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Salesforce Earnings: Slowing Growth and Risk of More Disappointment Ahead

Lowering fair value estimate on Salesforce stock; shares attractive.

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Morningstar’s Key Stats for Salesforce

What We Thought of Salesforce Earnings

We are lowering our fair value estimate for wide-moat Salesforce to $285 per share from $300 after the company reported lower-than-expected fiscal 2025 first-quarter revenue and guided for second-quarter revenue lower than we anticipated.

After robust fourth-quarter results, management pointed to macro trends reverting to where they have been for the last couple of years, with elongated sales cycles and more approvals factoring into guidance. While the second-quarter outlook was light, management maintained its full-year outlook, raising the possibility of further disappointment throughout the rest of the year. The firm had success during the quarter with multicloud deals, while management remains excited about the artificial intelligence opportunity, which we believe Salesforce is well positioned to capitalize on. We see the shares as attractive.

Sluggishness in the quarter was driven by weakness in Europe and several verticals, such as technology, retail, and consumer goods. Weakness in Europe and technology is a common thread in our software coverage. Revenue grew 11% year over year (11% in constant currency) to $9.133 billion, versus the midpoint of guidance of $9.145 billion. Subscriptions and professional services fell short of our model, with the former growing 12% and the latter contracting 9% year over year as customers continue to take on smaller projects. Data cloud and multicloud deals were strong, Canada and Japan were resilient, and the public sector and financials sector performed well in the quarter. Current remaining performance obligations grew 10% year over year but decelerated more than 250 basis points year over year and sequentially, which heightens the risk that achieving revenue growth objectives as the year progresses could be challenging.

Even With AI Investments, a Path for Continued Margin Expansion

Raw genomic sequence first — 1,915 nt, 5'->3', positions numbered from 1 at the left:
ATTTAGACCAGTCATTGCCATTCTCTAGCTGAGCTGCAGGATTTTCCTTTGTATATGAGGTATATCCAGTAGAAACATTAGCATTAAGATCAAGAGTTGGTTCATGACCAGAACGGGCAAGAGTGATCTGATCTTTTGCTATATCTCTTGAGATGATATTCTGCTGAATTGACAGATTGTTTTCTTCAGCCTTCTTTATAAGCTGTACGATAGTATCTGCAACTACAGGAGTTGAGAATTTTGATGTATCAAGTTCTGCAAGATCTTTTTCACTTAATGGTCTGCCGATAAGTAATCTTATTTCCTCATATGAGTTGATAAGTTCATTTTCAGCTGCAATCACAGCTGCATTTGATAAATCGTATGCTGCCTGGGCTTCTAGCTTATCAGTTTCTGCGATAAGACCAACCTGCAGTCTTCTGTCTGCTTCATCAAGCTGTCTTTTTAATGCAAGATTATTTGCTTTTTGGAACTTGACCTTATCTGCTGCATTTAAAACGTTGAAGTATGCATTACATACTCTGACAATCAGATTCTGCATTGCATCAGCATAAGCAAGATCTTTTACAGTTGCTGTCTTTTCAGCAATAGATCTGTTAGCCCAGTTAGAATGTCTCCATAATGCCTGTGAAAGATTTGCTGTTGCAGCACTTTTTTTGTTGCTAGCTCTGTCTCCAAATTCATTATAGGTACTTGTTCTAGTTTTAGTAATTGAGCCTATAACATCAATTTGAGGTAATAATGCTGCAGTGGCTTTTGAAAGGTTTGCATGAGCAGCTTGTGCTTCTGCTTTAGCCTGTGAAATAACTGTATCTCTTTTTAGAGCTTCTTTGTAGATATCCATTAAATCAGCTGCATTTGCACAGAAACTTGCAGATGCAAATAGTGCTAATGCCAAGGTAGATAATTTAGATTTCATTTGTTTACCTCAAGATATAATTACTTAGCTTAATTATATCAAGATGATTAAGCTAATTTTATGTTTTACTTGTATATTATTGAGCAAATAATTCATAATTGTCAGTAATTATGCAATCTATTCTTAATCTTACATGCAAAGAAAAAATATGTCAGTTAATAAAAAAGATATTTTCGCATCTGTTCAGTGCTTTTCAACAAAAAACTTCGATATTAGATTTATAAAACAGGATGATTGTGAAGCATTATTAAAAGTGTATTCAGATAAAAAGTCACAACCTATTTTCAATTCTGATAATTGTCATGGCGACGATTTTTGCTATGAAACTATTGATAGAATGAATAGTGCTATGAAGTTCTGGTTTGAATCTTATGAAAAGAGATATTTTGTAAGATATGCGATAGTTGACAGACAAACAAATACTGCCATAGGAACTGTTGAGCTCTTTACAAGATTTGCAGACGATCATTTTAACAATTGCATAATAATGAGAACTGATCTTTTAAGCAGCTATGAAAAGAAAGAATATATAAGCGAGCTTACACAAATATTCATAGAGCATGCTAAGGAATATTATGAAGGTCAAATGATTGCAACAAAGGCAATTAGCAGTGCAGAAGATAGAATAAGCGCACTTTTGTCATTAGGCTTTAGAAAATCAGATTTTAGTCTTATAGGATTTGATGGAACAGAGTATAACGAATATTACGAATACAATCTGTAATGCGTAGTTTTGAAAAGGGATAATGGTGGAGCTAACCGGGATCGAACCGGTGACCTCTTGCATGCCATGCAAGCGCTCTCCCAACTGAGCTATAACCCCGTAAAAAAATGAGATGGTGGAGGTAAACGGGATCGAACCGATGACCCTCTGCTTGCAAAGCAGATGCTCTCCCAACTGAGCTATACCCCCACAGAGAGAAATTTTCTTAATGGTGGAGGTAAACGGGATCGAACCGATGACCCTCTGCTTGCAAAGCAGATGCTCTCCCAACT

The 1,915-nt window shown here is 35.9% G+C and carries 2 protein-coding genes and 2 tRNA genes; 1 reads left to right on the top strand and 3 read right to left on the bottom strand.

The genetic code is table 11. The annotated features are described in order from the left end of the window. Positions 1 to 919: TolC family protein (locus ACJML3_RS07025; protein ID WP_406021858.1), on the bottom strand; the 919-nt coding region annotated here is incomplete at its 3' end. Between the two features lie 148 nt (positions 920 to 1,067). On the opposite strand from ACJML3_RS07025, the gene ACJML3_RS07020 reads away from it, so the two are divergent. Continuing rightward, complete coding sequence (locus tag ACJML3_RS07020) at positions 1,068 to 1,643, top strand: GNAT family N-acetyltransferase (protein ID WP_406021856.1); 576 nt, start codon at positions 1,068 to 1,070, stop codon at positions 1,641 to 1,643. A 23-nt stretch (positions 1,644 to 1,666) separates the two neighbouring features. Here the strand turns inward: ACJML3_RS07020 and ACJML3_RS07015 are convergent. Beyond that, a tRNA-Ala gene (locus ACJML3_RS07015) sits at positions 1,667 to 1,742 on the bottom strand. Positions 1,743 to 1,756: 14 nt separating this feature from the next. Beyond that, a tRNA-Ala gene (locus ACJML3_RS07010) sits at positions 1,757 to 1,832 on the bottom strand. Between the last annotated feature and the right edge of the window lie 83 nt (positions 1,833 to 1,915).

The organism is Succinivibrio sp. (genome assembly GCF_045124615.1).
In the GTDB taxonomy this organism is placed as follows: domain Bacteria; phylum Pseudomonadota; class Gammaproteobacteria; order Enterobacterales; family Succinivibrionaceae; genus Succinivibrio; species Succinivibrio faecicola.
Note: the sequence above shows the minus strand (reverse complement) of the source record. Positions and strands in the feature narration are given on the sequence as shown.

While profitability remains a bright spot, we see a path for continued margin expansion even as the firm invests in AI innovation. Non-GAAP operating margin was 32.1% versus 27.6% a year ago.

Major restructuring actions from January 2023 continue to boost margins, but the internal cultural shift remains apparent, and we expect operational efficiencies and pricing to serve as tailwinds to margins over the next couple of years. That said, the second quarter will be the first comparison against a full quarter of restructuring benefits from a year ago, so we expect margin expansion to fall off the torrid pace we have seen recently.

Diving further into Salesforce’s revenue trends, we are encouraged by some pockets of strength, even as macroeconomic conditions delivered a gut punch this quarter. Management repeatedly noted strong client interest around AI and Data Cloud. On a year-over-year and constant-currency basis, Sales Cloud grew 11%, Service Cloud grew 11%, Platform grew 10% (including Slack), Marketing and Commerce Cloud grew 10%, and Data Cloud surged 25%. Relative to our model, Sales, Service, and Platform were all better than we expected, with Marketing and Commerce slightly light and Data notably weaker. Management does not provide detailed revenue guidance at the segment level. Revenue growth in the Americas was 11%, Europe was 9%, and Asia-Pacific was 21%, all on a constant-currency and year-over-year basis. Churn was stable at around 8%.

Salesforce Stock vs. Morningstar Fair Value Estimate

The author or authors do not own shares in any securities mentioned in this article. Find out about Morningstar’s editorial policies.

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About the Author

Dan Romanoff, CPA

Senior Equity Analyst
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Dan Romanoff, CPA, is a senior equity research analyst on the technology, media, and telecommunications team for Morningstar Research Services LLC, a wholly owned subsidiary of Morningstar, Inc. He covers software.

Before Joining Morningstar in 2019, Romanoff spent 12 years in buy-side equity research covering the technology and telecommunications sectors, most recently at Holland Capital Management. Prior to that, he spent five years in sell-side equity research as an associate analyst at UBS and a senior analyst at Credit Suisse covering various areas within technology, including hardware, software, and semiconductors. Romanoff also has worked as an auditor and in valuation services for major public accounting firms.

Romanoff holds a bachelor’s degree in accountancy and a Master of Business Administration in finance, both from the University of Illinois at Urbana-Champaign. He also holds the Certified Public Accountant and Accredited in Business Valuation designations.

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